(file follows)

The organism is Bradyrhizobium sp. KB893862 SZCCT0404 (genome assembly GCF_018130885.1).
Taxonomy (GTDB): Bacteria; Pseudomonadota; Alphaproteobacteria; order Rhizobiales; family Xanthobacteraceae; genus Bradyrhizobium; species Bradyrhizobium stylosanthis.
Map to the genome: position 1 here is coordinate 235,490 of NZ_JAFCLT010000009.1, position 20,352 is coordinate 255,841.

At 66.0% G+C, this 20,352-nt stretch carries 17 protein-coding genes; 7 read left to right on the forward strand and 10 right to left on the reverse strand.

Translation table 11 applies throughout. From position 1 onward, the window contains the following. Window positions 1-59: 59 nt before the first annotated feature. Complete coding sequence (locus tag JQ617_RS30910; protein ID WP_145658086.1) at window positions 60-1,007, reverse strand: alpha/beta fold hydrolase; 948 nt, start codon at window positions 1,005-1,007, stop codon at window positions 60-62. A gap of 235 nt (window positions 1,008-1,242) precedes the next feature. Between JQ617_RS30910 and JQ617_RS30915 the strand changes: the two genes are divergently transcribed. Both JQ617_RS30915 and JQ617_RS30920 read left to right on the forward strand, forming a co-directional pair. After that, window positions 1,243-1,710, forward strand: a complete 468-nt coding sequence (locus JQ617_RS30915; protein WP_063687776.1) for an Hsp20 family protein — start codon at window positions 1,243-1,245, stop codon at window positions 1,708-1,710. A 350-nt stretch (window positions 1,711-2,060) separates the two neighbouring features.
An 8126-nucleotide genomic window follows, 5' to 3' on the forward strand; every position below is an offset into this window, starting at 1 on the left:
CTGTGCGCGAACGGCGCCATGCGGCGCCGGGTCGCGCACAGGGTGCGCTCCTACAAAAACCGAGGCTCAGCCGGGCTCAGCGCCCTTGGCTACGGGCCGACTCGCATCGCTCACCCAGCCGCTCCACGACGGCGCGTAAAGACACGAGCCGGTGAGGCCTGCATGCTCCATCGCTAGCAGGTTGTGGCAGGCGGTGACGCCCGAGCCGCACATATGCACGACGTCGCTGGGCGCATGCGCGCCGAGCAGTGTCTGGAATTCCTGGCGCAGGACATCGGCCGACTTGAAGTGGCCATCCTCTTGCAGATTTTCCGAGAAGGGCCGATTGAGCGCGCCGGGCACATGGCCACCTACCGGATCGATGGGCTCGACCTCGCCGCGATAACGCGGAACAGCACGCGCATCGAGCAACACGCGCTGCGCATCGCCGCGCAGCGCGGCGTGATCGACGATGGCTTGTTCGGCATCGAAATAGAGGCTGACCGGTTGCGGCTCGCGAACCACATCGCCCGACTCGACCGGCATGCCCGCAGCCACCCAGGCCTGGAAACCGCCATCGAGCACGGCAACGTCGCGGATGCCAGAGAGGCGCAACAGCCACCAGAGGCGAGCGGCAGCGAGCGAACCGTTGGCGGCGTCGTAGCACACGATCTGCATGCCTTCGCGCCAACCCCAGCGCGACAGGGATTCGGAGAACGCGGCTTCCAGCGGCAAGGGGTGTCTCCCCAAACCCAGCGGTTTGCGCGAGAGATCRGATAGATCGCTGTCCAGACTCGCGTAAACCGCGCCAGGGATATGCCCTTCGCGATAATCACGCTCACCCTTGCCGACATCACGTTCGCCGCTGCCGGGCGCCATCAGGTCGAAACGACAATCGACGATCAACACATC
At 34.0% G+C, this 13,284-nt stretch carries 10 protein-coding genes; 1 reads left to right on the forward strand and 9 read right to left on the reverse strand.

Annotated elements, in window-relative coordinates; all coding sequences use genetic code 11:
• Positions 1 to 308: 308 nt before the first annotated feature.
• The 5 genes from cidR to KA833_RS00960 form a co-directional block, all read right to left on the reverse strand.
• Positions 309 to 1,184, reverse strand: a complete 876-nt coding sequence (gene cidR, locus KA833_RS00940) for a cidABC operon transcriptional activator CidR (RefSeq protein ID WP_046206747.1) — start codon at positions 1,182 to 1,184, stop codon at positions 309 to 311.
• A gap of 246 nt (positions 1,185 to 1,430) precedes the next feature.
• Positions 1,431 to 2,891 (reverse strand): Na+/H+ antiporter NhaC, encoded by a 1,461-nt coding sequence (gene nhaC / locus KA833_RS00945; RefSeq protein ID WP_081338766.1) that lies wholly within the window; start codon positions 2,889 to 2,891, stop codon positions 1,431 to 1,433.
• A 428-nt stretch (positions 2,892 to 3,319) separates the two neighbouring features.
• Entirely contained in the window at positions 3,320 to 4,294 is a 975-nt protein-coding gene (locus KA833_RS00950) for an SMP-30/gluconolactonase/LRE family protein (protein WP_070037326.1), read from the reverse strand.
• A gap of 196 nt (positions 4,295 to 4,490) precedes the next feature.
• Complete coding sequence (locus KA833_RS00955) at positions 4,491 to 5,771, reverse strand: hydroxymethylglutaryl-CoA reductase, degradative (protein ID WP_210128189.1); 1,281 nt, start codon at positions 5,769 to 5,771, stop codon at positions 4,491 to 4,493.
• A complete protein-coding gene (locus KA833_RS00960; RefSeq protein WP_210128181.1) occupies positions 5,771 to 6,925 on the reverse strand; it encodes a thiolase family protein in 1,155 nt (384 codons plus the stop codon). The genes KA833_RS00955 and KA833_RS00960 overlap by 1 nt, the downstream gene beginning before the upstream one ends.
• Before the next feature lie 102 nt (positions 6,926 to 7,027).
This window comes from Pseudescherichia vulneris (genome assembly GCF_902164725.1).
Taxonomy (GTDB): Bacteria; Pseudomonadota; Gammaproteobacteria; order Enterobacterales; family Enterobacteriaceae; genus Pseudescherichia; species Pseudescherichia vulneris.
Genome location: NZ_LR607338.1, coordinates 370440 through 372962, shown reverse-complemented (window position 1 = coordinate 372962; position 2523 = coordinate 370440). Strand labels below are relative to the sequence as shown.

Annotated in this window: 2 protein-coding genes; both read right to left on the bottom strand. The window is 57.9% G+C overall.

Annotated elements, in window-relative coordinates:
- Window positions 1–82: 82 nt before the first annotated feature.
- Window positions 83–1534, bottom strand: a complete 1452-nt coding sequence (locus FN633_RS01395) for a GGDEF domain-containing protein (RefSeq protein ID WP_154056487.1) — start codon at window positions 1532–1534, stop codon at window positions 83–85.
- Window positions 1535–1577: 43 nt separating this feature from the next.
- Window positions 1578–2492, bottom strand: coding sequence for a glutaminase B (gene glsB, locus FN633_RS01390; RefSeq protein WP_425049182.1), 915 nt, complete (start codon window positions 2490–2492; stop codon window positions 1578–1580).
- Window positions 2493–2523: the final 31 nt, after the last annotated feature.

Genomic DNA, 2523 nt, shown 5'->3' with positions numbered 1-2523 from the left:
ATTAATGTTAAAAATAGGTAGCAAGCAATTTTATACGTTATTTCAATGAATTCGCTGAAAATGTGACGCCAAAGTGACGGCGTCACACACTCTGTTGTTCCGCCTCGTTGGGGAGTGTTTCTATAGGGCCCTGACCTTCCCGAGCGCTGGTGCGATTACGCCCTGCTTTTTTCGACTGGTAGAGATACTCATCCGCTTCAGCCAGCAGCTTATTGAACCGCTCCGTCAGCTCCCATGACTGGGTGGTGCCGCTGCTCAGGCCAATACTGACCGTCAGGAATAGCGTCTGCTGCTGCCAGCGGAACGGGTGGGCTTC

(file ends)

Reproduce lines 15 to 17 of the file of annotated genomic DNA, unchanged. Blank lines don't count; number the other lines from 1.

• A 428-nt stretch (positions 2,892 to 3,319) separates the two neighbouring features.
• Entirely contained in the window at positions 3,320 to 4,294 is a 975-nt protein-coding gene (locus KA833_RS00950) for an SMP-30/gluconolactonase/LRE family protein (protein WP_070037326.1), read from the reverse strand.
• A gap of 196 nt (positions 4,295 to 4,490) precedes the next feature.